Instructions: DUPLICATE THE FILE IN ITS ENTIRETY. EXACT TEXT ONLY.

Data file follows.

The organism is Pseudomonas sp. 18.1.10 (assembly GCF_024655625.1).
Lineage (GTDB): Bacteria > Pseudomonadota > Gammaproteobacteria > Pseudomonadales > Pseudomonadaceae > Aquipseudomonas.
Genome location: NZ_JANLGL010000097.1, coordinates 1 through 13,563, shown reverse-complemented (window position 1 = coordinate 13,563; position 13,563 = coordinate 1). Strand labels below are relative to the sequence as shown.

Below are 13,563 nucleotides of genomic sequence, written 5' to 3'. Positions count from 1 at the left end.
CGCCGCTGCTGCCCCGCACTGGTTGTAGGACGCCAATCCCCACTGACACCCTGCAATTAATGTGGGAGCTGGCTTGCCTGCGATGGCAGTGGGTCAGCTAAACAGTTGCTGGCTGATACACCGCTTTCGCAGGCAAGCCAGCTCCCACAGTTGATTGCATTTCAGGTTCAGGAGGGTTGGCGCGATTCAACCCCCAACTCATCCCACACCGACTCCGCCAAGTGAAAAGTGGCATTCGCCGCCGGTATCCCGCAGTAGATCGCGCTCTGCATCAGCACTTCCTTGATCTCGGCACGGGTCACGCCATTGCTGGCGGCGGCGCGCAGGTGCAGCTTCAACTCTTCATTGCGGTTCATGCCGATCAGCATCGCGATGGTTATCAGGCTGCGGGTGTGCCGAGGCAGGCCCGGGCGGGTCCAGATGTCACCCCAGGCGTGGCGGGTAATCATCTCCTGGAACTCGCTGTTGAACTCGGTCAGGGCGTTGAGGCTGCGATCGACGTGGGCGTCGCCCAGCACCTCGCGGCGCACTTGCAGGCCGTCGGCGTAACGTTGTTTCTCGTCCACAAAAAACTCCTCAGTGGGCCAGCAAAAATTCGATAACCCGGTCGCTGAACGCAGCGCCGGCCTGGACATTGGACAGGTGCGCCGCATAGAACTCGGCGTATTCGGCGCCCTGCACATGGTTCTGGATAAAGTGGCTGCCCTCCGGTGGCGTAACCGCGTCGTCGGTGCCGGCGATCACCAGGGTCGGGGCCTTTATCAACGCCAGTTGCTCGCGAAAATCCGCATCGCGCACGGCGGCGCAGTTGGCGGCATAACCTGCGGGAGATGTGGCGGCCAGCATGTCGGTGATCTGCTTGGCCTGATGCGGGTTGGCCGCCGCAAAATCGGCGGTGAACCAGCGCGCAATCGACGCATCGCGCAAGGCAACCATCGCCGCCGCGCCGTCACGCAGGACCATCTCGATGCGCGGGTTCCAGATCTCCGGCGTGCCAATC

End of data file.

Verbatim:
The organism is Pseudomonas sp. 18.1.10 (assembly GCF_024655625.1).
Lineage (GTDB): Bacteria > Pseudomonadota > Gammaproteobacteria > Pseudomonadales > Pseudomonadaceae > Aquipseudomonas.
Genome location: NZ_JANLGL010000097.1, coordinates 1 through 13,563, shown reverse-complemented (window position 1 = coordinate 13,563; position 13,563 = coordinate 1). Strand labels below are relative to the sequence as shown.

Below are 13,563 nucleotides of genomic sequence, written 5' to 3'. Positions count from 1 at the left end.
CGCCGCTGCTGCCCCGCACTGGTTGTAGGACGCCAATCCCCACTGACACCCTGCAATTAATGTGGGAGCTGGCTTGCCTGCGATGGCAGTGGGTCAGCTAAACAGTTGCTGGCTGATACACCGCTTTCGCAGGCAAGCCAGCTCCCACAGTTGATTGCATTTCAGGTTCAGGAGGGTTGGCGCGATTCAACCCCCAACTCATCCCACACCGACTCCGCCAAGTGAAAAGTGGCATTCGCCGCCGGTATCCCGCAGTAGATCGCGCTCTGCATCAGCACTTCCTTGATCTCGGCACGGGTCACGCCATTGCTGGCGGCGGCGCGCAGGTGCAGCTTCAACTCTTCATTGCGGTTCATGCCGATCAGCATCGCGATGGTTATCAGGCTGCGGGTGTGCCGAGGCAGGCCCGGGCGGGTCCAGATGTCACCCCAGGCGTGGCGGGTAATCATCTCCTGGAACTCGCTGTTGAACTCGGTCAGGGCGTTGAGGCTGCGATCGACGTGGGCGTCGCCCAGCACCTCGCGGCGCACTTGCAGGCCGTCGGCGTAACGTTGTTTCTCGTCCACAAAAAACTCCTCAGTGGGCCAGCAAAAATTCGATAACCCGGTCGCTGAACGCAGCGCCGGCCTGGACATTGGACAGGTGCGCCGCATAGAACTCGGCGTATTCGGCGCCCTGCACATGGTTCTGGATAAAGTGGCTGCCCTCCGGTGGCGTAACCGCGTCGTCGGTGCCGGCGATCACCAGGGTCGGGGCCTTTATCAACGCCAGTTGCTCGCGAAAATCCGCATCGCGCACGGCGGCGCAGTTGGCGGCATAACCTGCGGGAGATGTGGCGGCCAGCATGTCGGTGATCTGCTTGGCCTGATGCGGGTTGGCCGCCGCAAAATCGGCGGTGAACCAGCGCGCAATCGACGCATCGCGCAAGGCAACCATCGCCGCCGCGCCGTCACGCAGGACCATCTCGATGCGCGGGTTCCAGATCTCCGGCGTGCCAATC